Occasionally, I need to do a scorched Earth cleansing of my local DNS cachi. The most common scenario for this was that I was using OpenDNS, and when a name would fail to resolve (it was a hostname on my local network, but wasn't running), OpenDNS sends me to their lovely ad page. Then once the DNS issue is fixed, I'm still resolving to OpenDNS. That actually doesn't happen much, anymore, but still, once in a while, I just need a fresh start with my DNS.
Now, if you are likely to be able to answer my question, I'm sure you will know that modern computers hide DNS cache everywhere. Your OS has it, your browser has it, your other browser has it, if you're running DNSMasq (I am), then you have to clear that as well. So I wrote a little shell script to clear most of these caches, but the browser DNS cache still has too be done manually.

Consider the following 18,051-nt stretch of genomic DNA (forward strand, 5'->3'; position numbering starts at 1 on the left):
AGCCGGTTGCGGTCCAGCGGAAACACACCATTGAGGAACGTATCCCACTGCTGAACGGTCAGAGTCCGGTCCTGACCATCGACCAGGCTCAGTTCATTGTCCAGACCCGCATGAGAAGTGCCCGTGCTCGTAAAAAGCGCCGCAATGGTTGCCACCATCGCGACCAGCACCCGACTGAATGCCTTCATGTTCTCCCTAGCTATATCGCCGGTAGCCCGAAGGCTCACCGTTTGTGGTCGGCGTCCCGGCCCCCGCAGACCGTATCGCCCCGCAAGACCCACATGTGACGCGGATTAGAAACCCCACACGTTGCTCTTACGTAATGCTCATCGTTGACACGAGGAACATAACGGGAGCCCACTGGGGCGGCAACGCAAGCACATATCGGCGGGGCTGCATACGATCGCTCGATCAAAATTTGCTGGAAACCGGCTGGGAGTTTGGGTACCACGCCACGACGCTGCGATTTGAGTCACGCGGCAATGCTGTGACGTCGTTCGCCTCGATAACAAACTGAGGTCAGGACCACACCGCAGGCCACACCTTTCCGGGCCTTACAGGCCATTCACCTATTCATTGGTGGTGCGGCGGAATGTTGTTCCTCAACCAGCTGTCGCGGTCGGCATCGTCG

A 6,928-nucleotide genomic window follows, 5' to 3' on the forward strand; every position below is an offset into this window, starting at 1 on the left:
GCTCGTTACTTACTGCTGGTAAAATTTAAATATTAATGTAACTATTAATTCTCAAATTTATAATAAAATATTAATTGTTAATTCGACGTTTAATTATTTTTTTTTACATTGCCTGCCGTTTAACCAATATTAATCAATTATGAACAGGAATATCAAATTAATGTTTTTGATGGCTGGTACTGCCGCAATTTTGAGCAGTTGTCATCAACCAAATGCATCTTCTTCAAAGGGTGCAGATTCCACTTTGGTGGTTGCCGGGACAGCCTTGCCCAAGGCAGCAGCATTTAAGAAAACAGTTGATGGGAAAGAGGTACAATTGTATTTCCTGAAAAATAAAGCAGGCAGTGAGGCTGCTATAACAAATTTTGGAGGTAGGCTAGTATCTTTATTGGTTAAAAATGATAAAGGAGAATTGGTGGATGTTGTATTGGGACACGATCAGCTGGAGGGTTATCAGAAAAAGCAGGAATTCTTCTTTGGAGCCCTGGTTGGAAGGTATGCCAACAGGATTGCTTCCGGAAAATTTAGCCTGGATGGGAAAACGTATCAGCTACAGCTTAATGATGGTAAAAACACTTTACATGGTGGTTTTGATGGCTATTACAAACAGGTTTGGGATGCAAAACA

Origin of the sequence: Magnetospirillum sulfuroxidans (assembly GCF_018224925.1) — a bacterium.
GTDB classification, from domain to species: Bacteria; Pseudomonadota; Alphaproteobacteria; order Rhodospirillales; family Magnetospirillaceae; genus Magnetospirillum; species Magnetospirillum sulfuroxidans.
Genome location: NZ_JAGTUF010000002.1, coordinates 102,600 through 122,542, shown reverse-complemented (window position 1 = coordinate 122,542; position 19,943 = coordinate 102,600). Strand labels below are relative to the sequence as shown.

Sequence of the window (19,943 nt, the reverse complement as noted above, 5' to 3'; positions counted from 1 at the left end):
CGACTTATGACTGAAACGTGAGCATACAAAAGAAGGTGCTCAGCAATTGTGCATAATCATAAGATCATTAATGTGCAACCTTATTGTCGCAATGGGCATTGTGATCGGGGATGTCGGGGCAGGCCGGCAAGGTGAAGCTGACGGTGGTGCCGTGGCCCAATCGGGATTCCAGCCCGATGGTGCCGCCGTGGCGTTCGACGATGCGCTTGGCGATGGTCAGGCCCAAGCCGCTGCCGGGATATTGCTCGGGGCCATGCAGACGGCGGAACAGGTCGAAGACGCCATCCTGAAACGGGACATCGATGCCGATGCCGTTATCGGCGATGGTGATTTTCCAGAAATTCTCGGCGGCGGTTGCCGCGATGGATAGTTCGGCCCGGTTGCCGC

On Chrome, I go to chrome://net-internals/#dns, and click "Clear host cache"
On Firefox, I'm sure there is a similar process, I just don't know what it is.
However, I'd really like to clear both of these from the command line, so I can integrate them into my DNS-burninate script. Can this be done, and if so, how?
If Chrome or Firefox offer a command line interface to do this, that would be super cool.
If not, I assume the DNS cache is stored in a file, or set of files (is that true, or are they all stored in RAM?). If we could identify those files and delete them, perhaps that would have the same effect? Would that work, or just break everything? Where are said files?
Any other ideas?